The Center continues to increase its archives of significant LGBT religious leaders and organizations, and has taken in the LGBT Religious Archives Network as part of its programming (http://www.lgbtran.org ). CLGS is working to gather the archives of Mel White, writer, activist, and founder of Soulforce; Mark Thompson, author, photographer, and important figure in alternative gay men’s religious movements like the Radical Faeries; and has collected the archives of Chris Glaser and the Lazarus Project, leading lights in the movement for full equality of LGBT people in the Presbyterian Church (USA).
The revitalization of the Bay Area Coalition for Welcoming Congregations (CWC), with PSR alumnus Rev. Roland Stringfellow as the group’s first full-time director, came at a crucial time for faith-based community advocacy with the events surrounding the vote on deciding the right to same-sex marriage in California. Before the November 2008 election, the CWC held a town hall forum, “For Faith, For Love, Forever,” discussing same sex marriage with African American communities of faith, and featuring a panel of African American clergy and the cast of the LOGO network series, Noah’s Arc. A documentary featuring this event entitled For Faith, For Love, Forever, by filmmaker Nefertiti Strong, has been touring Gay Black Pride events around the country. CWC also organized an interfaith service at Grace Cathedral in San Francisco on the eve of the California Supreme Court’s decision on the validity of the Proposition 8 vote, and led the religious protest to their decision upholding the vote, which included several dozen clergy being arrested in an act of civil disobedience (including five faculty and staff from PSR). Over the last year, CLGS has been a leading positive voice in the media commenting on same-sex marriage from a faith perspective, being featured in media outlets like ABC News, Fox News, the New York Times, the Los Angeles Times, the Associated Press, the San Francisco Chronicle, and Salon.com.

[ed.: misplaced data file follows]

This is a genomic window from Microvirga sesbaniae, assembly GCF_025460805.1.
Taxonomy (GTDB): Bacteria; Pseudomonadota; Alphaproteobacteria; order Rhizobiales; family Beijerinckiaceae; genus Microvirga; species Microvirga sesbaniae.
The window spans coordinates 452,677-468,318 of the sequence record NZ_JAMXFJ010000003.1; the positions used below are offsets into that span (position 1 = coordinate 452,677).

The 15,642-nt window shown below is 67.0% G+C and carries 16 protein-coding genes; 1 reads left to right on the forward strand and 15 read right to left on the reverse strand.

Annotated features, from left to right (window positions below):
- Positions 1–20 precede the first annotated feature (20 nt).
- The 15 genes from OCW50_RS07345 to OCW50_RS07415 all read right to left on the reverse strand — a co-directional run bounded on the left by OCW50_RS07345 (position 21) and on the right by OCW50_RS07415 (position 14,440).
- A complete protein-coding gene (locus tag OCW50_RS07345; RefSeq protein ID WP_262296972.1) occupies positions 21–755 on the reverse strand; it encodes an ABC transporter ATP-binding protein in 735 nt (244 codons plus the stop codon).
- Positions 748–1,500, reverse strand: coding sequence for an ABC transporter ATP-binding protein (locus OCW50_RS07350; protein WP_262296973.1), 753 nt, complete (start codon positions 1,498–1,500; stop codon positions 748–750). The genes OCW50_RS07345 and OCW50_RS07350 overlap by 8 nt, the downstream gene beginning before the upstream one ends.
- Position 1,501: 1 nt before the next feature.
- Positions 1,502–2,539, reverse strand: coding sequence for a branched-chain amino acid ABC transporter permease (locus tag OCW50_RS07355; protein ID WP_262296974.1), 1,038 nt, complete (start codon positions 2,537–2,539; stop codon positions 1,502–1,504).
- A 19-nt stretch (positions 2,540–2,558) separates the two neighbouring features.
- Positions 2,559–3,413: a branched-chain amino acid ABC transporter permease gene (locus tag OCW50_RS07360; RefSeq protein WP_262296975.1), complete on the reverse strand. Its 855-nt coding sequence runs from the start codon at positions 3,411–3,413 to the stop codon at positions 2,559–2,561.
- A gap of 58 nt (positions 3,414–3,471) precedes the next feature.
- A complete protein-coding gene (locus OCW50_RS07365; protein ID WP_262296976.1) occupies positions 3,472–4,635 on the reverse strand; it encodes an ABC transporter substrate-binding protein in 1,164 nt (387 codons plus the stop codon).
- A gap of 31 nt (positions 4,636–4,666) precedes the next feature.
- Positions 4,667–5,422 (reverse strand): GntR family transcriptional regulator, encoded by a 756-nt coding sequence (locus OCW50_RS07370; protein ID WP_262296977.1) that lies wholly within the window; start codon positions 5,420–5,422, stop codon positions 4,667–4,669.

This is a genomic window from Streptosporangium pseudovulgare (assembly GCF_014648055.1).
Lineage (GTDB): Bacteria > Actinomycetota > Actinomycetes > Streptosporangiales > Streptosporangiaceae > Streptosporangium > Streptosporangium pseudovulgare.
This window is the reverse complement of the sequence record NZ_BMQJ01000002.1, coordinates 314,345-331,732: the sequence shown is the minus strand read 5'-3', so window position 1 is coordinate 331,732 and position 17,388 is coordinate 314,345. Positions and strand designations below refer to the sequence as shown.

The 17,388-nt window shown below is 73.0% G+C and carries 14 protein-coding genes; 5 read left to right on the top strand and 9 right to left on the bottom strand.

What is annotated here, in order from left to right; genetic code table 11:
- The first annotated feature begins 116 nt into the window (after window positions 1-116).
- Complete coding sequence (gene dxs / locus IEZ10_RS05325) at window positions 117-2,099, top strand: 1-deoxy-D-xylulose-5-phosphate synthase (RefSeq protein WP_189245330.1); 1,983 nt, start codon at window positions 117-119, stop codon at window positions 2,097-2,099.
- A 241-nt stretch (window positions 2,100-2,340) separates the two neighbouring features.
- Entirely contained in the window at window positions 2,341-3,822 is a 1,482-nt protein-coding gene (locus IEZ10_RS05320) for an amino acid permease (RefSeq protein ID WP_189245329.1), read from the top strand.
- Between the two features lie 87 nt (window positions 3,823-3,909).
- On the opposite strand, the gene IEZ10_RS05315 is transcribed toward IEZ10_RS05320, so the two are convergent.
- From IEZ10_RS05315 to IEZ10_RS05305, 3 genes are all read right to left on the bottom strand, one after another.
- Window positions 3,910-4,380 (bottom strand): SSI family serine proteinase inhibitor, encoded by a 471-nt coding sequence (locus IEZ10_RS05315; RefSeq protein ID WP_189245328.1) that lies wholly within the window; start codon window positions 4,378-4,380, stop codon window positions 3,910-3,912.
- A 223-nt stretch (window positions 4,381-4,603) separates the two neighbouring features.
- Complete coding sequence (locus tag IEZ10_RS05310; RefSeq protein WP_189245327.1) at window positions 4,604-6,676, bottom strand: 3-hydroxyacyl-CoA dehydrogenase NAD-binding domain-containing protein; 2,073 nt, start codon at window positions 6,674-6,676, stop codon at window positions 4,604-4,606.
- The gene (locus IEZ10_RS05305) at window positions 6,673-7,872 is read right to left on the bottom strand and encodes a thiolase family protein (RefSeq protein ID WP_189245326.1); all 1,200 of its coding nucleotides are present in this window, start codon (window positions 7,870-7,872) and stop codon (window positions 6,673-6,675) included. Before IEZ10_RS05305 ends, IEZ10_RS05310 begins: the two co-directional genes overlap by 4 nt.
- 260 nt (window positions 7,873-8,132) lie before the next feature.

As the center approaches its tenth year, CLGS has received a grant for strategic planning to help hone its vision for the next several years. CLGS is working to create an endowed chair at PSR in LGBT studies and religion, which would encompass the executive director position and an academic position. The center is also trying to figure out the best ways to continue its successful national outreach and training programs. Schlager says the center may turn its focus from conferences and classes held in different geographical locations—like the OutFront conferences that have been held at churches across the country—toward technology that may make the center’s work more accessible, regardless of location. “How do we bring the offerings the center has to people who need it outside the traditional academic structure?” Schlager asks. “One of the new programs we’re going to be focusing on is more online, Web-based learning.” Finally, as with all successful programs, the center must continually shape its vision and figure out what programs and initiatives are truly essential to its work. “As work around LGBT issues and religion has proliferated in national organizations like the Human Rights Campaign and the National Gay and Lesbian Task Force, one of the things we’ve had to do is realize what’s unique about working from a seminary,” Schlager says. “Where we hit our ‘sweet spot’ is in programming that reaches as many of our core constituencies as possible—the theological academic community, LGBT people of faith, and their faith communities.”